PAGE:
Africa: Namibia’s hospitality and tourism sector may lose N$20b as hotel occupancy figures drops


Namibia’s hospitality and tourism industry stands to lose a whopping $20 billion due to the impact of the coronavirus pandemic on the sector.

This is just as hotel occupancy rate in the hospitality sector dipped due to the absence of tourists to the country.

Namibia’s Minister of environment, forestry and tourism Pohamba Shifeta recently said the tourism industry stands to bleed N$20 billion at the current rate of zero tourist arrivals.

According to, the Hospitality Association of Namibia (HAN) recorded a national average of less than 8% occupancy for the 76 institutions surveyed in June.

This is according to statistics provided by the association’s chief executive officer, Gitta Paetzold. The data includes statistics from June 2019 and 2020, as well as the second quarter of both years.

“While there is much talk and hype about the catastrophic impact the global lockdown and travel ban measures have had on the tourism sector since the onset of Covid-19, nothing seems to tell it as clearly as naked facts.

There were concerted efforts for domestic tourism promotion, attractive packaging and pricing to encourage Namibians to travel and experience the beauty of their motherland, and we in tourism were grateful to see some Namibians take up this offer, hopeful that we could win them over as good ambassadors for tourism in Namibia,” Paetzold says.

However, Paetzold says even with these efforts, the domestic tourism market alone cannot carry the sector.

“The reality is clear: As much as domestic tourism is a key element for our sector, and has been since the first ‘tourism begins at home’, ‘local is lekker’, and other domestic tourism campaigns since 2006, in joint efforts with the Ministry of Environment, Forestry and Tourism, the Namibia Tourism Board and the industry at large, for tourism in Namibia to survive, we need the resumption of leisure travel and the reopening of borders,” she says.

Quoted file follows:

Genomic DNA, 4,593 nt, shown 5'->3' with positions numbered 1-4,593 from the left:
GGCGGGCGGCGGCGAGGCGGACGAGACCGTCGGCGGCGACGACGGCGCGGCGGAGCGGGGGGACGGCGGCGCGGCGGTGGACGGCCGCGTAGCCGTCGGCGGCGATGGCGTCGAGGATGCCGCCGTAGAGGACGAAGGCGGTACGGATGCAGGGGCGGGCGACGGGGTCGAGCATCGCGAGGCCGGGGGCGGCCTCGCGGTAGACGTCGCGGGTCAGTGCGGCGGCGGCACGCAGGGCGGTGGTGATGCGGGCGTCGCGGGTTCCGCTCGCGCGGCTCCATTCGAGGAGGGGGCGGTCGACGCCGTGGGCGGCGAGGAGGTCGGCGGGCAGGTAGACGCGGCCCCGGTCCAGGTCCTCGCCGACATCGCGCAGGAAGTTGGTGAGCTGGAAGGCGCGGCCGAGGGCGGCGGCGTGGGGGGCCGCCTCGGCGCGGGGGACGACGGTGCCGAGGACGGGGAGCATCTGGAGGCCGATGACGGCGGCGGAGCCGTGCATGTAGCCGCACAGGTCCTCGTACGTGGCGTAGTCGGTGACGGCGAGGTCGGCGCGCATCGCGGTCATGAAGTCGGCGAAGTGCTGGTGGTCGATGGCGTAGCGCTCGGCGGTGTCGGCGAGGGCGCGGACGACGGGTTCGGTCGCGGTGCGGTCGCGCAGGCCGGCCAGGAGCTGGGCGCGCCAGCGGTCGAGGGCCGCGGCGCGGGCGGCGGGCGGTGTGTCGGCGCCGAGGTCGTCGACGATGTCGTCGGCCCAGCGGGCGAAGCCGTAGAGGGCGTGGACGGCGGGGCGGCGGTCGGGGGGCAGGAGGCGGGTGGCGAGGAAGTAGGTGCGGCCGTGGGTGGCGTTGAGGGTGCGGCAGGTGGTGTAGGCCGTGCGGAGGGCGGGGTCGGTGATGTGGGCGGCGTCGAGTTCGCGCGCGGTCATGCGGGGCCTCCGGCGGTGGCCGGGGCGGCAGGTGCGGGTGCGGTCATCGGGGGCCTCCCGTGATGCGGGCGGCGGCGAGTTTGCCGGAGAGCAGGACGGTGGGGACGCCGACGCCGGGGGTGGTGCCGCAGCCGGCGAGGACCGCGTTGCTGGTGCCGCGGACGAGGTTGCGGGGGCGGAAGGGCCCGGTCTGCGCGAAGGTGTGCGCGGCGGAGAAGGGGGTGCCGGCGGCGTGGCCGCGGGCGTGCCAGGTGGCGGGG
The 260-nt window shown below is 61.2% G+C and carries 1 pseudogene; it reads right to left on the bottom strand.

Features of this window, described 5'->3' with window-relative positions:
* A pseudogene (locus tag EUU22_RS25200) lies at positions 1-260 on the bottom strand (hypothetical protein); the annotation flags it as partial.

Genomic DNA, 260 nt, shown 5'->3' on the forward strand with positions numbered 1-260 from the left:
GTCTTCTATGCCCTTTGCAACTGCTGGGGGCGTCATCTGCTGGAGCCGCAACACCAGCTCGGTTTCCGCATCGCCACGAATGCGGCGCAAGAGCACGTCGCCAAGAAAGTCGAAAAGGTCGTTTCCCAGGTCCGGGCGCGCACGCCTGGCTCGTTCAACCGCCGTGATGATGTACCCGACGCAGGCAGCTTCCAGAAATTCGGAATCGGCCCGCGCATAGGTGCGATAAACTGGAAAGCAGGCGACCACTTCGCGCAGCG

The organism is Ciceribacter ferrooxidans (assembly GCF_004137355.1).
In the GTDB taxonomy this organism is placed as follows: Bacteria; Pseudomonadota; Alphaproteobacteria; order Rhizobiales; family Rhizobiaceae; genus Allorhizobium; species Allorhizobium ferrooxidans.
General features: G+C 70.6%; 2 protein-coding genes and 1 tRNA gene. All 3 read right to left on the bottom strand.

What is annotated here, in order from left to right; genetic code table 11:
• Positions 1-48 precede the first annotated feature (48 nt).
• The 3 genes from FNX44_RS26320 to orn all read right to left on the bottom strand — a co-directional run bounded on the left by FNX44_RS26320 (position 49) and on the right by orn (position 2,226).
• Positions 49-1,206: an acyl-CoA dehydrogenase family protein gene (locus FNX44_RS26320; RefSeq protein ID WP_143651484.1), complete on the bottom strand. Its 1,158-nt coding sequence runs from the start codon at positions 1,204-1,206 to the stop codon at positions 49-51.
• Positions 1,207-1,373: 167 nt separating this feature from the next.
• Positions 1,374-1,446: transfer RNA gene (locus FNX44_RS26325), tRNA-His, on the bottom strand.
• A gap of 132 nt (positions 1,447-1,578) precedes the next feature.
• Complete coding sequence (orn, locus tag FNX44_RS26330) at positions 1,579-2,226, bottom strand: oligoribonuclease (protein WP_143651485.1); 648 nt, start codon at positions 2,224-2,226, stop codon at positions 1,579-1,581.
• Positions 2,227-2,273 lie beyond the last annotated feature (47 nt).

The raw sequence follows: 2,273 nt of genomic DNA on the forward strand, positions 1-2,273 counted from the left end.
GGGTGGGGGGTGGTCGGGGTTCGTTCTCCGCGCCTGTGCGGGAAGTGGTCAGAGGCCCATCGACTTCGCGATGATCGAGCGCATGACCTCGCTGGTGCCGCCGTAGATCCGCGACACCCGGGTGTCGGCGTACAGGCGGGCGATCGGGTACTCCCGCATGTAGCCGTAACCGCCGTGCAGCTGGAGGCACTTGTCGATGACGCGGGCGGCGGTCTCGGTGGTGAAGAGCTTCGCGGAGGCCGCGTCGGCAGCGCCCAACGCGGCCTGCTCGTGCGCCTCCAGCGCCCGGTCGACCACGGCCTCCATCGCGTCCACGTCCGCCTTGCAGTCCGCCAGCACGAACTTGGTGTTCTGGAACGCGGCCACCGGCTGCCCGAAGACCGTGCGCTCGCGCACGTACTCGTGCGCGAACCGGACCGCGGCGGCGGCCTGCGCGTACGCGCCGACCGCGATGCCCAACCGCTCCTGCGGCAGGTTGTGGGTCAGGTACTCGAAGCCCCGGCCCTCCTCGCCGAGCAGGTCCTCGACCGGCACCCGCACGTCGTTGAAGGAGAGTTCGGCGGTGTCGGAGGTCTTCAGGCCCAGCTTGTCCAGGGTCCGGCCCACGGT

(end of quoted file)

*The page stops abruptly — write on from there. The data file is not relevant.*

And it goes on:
According to HAN’s June 2020 statistics, the 76 institutions surveyed had a 7,71% room occupancy rate and a 6,33% bed occupancy rate.

Regionally, the south experienced the lowest rates, recording 4,21% room occupancy and 3,95% bed occupancy.

The central regions recorded room occupancy of 10,2% and bed occupancy of 8,2%, while institutions in the northern regions recorded room and bed occupancies of 6,62% and 6,97%, respectively.
These figures are in comparison with the 51,2% room occupancy rate recorded nationally during the same period last year.

The 2019 data shows that in all regions, the majority of guests were visiting for leisure purposes.

The coastal, northern and southern regions all recorded leisure travel of 90% and more, while in the central regions, about 52% of visitors were for leisure.

The coastal regions recorded a significantly lower amount of leisure travel guests this year.

While the central, northern and southern regions recorded leisure travel percentages of 62,6%, 90,9% and 97,8% respectively, coastal towns recorded only 42,7%.

Coastal towns, which are tourism hotspots, have been particularly hard hit as the Erongo region quickly became the epicentre of Covid-19.

As of yesterday afternoon, the Erongo region had totalled 1402 positive Covid-19 cases – most at Walvis Bay.

Swakopmund, Walvis Bay and Arandis remain under stage 3 of lockdown, which includes strict travel restrictions into, out of and between the towns.

Some guest houses and hotels say they are getting no business whatsoever; while others indicated they have been closed during this period.

“We’ve had no guests at all because nobody can come into the region. We’ve been closed for almost four months,” says the manager of The Rez Walvis Bay, Malani Grobler. The Rez is a luxury guest house at the town that offers speciality lodging, with a largely foreign clientele.

Grobler says while many of their guests postponed their visits, some have cancelled altogether.

Sea Breeze guest house at Swakopmund says it is experiencing a similar fate.

“People who were supposed to stay here this time around are rebooking for next year. But there’s still a lot of cancellations nonetheless,” says the guest house’s general manager.

The guest house’s clientele is also mostly international.
Meanwhile, occupancy and clientele in other parts of the country are slowly starting to pick up as guest houses and lodges offer promotions to lure domestic clients.

Banqueting manager at Droombos Estate, Anna-Ward Shilongo, says they have had an increased amount of bookings in recent months.
Although Namibia’s borders were officially opened last week to balance economic operations, it remains unclear when the country can expect foreign tourism to pick up again.

Minister of environment, forestry and tourism Pohamba Shifeta recently said the tourism industry stands to bleed N$20 billion at the current rate of zero tourist arrivals.


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